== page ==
In December 2013, the River Humber breached flood defences and covered the South Ferriby cement plant and surrounding community with 2 m of water. A combination of high tides, strong winds and low atmospheric pressure resulted in a truly devastating level of flooding.
Immediately after the flood, many challenges had to be met in order to begin the process of saving the plant. Firstly, the area had to be secured and cleaned for the small army of personnel needed to rebuild the plant. Before too long 160 portacabins were secured, some arriving from as far afield as Scotland, to provide accommodation for administration, laboratories, canteen and welfare facilities.
The flood had swept through the site on 5 December, cutting off the 11 000 V electric supply and completely destroying 30 switch rooms and two substations. Over 6.4 km of high voltage cable had to be laid to create a new infrastructure of cables to supply the various operations throughout the site. These cables lead to one electrical substation, which houses modern electrical switchgear.
In addition, 30 switchrooms had to be rebuilt along with the vast majority of the site’s electrical systems. LED lighting has been built in to the updated systems to provide savings in electricity.
With the failure of the electric supply when the flood hit, one of the kilns stopped in mid-production with hot material still in it. This caused the kiln shell to bend due to the high thermal load. Months of work have been spent replacing a 22 m section of the 65 m long kiln.
All elements of the cement production process are now controlled from a centralised computer, providing immediate response and allowing for improved optimisation. This new state of the art control system has replaced the five previous control rooms that were dotted around the site.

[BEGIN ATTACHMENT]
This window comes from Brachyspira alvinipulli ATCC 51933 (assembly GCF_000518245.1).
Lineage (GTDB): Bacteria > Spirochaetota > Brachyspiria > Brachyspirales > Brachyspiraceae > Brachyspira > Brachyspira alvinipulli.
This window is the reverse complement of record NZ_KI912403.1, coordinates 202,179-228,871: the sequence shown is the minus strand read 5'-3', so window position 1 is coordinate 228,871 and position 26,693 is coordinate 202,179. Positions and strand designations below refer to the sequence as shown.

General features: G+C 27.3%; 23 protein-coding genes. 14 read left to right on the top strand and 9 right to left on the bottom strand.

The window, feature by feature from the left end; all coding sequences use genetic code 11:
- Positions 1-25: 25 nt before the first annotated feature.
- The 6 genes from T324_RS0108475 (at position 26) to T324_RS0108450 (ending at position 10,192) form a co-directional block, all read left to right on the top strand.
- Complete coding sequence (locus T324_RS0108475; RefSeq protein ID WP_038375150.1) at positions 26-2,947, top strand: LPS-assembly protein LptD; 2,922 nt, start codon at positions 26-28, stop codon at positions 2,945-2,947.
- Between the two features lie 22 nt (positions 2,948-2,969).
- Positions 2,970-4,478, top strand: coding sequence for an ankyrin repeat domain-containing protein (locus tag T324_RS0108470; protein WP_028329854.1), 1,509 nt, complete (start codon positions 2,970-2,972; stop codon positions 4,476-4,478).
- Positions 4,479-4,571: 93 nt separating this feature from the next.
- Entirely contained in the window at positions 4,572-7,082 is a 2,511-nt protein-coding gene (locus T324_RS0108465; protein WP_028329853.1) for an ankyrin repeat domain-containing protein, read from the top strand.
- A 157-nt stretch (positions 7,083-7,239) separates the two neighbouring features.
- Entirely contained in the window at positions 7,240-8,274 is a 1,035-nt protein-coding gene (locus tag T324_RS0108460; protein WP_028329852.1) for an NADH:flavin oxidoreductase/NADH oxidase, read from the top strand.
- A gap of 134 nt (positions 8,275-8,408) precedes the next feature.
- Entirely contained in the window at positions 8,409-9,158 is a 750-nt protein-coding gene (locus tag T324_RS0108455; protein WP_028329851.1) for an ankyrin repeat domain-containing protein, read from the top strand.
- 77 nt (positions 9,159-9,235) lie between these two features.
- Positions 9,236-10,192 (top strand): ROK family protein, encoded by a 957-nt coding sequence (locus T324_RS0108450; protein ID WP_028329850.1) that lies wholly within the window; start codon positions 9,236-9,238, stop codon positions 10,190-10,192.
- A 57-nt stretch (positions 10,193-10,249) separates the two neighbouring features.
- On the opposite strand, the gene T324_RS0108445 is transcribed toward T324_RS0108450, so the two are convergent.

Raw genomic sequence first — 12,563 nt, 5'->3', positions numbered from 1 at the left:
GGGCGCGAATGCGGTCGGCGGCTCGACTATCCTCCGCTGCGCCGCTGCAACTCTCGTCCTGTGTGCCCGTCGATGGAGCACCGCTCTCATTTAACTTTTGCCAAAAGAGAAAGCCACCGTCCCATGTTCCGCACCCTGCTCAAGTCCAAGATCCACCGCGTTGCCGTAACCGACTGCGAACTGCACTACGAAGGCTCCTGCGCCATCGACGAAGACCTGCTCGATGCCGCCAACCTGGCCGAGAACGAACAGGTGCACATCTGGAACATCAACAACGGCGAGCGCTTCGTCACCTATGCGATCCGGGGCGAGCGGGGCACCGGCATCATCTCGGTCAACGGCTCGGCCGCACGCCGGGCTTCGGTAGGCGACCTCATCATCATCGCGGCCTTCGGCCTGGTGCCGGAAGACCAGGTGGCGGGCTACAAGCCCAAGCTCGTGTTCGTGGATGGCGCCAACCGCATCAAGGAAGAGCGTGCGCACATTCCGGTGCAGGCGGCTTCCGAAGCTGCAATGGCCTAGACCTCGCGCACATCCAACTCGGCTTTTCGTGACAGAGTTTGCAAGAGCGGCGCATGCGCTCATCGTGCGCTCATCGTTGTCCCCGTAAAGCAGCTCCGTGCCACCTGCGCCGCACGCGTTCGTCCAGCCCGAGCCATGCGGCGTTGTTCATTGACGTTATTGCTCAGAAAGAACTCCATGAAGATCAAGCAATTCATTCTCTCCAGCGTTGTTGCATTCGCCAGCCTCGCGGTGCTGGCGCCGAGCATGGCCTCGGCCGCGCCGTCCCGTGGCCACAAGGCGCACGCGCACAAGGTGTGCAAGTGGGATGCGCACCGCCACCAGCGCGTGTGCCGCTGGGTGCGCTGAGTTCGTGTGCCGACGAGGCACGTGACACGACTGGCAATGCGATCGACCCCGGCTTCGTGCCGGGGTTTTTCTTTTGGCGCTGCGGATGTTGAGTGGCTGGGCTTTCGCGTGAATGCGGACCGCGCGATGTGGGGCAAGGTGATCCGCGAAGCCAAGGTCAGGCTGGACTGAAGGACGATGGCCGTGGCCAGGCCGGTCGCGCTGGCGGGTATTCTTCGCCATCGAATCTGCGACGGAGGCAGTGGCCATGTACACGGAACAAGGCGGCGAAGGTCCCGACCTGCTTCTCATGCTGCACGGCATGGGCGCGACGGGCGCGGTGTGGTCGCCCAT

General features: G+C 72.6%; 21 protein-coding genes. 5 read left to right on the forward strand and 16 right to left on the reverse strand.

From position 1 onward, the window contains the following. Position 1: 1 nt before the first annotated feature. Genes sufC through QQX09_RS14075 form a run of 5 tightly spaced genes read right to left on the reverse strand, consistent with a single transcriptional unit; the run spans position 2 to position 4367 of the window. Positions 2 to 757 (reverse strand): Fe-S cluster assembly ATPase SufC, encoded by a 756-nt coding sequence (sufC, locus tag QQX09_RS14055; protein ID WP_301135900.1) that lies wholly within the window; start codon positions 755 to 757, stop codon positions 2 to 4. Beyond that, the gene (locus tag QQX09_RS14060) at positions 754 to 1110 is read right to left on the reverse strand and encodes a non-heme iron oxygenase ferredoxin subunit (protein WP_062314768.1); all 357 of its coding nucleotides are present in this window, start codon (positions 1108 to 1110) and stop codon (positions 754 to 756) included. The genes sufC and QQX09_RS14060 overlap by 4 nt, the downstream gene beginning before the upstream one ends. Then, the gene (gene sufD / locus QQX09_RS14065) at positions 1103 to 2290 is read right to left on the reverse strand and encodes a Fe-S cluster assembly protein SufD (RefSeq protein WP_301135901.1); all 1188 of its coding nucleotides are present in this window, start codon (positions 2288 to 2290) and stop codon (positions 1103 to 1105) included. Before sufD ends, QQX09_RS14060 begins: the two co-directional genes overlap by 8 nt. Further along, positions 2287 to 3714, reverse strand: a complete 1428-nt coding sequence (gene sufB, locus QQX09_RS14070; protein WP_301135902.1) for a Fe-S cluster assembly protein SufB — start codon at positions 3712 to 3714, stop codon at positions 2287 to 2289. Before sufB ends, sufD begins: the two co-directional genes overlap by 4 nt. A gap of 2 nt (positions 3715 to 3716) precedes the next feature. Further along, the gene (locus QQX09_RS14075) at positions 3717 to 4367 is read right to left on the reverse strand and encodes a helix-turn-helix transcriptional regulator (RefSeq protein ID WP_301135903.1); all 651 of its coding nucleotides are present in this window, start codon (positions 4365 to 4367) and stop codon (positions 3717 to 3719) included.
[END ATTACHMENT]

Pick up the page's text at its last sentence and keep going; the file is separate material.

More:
In December 2014, after much hard work, the first of the two cement kilns was commissioned. The South Ferriby plant had grown organically over the course of 80 years, with new additions built when and where they were required. It is clear that the flooding had a catastrophic effect on the plant and the surrounding area, however, it is also apparent that the flooding allowed Cemex to centralise and modernise all aspects of its operations at South Ferriby. Throughout the different stages of the cement process at the plant, it is possible to see firsthand the destructive impact the flood had on operations but also to see how Cemex utilised the flooding as an opportunity to grow and streamline future work.
This is part one of a three-part article written for World Cement’s Ports and Terminals Supplement and abridged for the website. Subscribers can read the full April issue by signing in, and can also catch up on-the-go via our new app for Apple and Android. Non-subscribers can access a preview of the April 2016 issue here.
Read the article online at: https://www.worldcement.com/special-reports/28032016/rising-deep-cemex-part-one/